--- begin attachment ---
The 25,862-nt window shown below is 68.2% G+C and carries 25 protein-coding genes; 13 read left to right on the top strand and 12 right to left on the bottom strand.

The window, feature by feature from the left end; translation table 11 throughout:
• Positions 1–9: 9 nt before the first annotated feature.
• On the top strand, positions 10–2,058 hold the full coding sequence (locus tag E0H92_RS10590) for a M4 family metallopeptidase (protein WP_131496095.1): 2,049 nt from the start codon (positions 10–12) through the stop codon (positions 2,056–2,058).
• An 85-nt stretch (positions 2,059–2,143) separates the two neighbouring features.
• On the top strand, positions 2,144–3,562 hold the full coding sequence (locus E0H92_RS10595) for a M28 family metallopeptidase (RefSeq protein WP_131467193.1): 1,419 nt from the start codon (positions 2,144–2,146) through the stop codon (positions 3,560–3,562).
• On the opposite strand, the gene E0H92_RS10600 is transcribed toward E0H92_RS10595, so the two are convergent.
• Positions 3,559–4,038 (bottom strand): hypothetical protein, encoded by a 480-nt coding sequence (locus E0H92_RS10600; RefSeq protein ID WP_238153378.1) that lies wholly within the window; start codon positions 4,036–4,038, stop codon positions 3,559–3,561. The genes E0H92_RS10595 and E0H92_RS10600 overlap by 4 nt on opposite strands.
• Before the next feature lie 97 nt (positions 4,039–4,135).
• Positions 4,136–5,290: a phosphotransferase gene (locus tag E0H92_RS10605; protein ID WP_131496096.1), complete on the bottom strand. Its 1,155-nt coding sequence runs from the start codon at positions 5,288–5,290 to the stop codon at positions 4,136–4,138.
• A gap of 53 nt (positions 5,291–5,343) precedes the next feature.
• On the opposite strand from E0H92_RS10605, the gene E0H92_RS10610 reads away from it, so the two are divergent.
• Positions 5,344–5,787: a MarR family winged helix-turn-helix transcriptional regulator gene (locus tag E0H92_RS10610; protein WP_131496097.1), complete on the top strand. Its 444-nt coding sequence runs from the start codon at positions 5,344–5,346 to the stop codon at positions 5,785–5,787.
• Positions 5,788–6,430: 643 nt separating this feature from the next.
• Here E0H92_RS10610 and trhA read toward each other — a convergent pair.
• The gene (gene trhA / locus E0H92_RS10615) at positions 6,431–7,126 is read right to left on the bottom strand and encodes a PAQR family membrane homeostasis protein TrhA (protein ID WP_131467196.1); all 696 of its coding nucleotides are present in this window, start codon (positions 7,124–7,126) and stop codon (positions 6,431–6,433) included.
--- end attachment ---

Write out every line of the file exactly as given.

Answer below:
The 25,862-nt window shown below is 68.2% G+C and carries 25 protein-coding genes; 13 read left to right on the top strand and 12 right to left on the bottom strand.

The window, feature by feature from the left end; translation table 11 throughout:
• Positions 1–9: 9 nt before the first annotated feature.
• On the top strand, positions 10–2,058 hold the full coding sequence (locus tag E0H92_RS10590) for a M4 family metallopeptidase (protein WP_131496095.1): 2,049 nt from the start codon (positions 10–12) through the stop codon (positions 2,056–2,058).
• An 85-nt stretch (positions 2,059–2,143) separates the two neighbouring features.
• On the top strand, positions 2,144–3,562 hold the full coding sequence (locus E0H92_RS10595) for a M28 family metallopeptidase (RefSeq protein WP_131467193.1): 1,419 nt from the start codon (positions 2,144–2,146) through the stop codon (positions 3,560–3,562).
• On the opposite strand, the gene E0H92_RS10600 is transcribed toward E0H92_RS10595, so the two are convergent.
• Positions 3,559–4,038 (bottom strand): hypothetical protein, encoded by a 480-nt coding sequence (locus E0H92_RS10600; RefSeq protein ID WP_238153378.1) that lies wholly within the window; start codon positions 4,036–4,038, stop codon positions 3,559–3,561. The genes E0H92_RS10595 and E0H92_RS10600 overlap by 4 nt on opposite strands.
• Before the next feature lie 97 nt (positions 4,039–4,135).
• Positions 4,136–5,290: a phosphotransferase gene (locus tag E0H92_RS10605; protein ID WP_131496096.1), complete on the bottom strand. Its 1,155-nt coding sequence runs from the start codon at positions 5,288–5,290 to the stop codon at positions 4,136–4,138.
• A gap of 53 nt (positions 5,291–5,343) precedes the next feature.
• On the opposite strand from E0H92_RS10605, the gene E0H92_RS10610 reads away from it, so the two are divergent.
• Positions 5,344–5,787: a MarR family winged helix-turn-helix transcriptional regulator gene (locus tag E0H92_RS10610; protein WP_131496097.1), complete on the top strand. Its 444-nt coding sequence runs from the start codon at positions 5,344–5,346 to the stop codon at positions 5,785–5,787.
• Positions 5,788–6,430: 643 nt separating this feature from the next.
• Here E0H92_RS10610 and trhA read toward each other — a convergent pair.
• The gene (gene trhA / locus E0H92_RS10615) at positions 6,431–7,126 is read right to left on the bottom strand and encodes a PAQR family membrane homeostasis protein TrhA (protein ID WP_131467196.1); all 696 of its coding nucleotides are present in this window, start codon (positions 7,124–7,126) and stop codon (positions 6,431–6,433) included.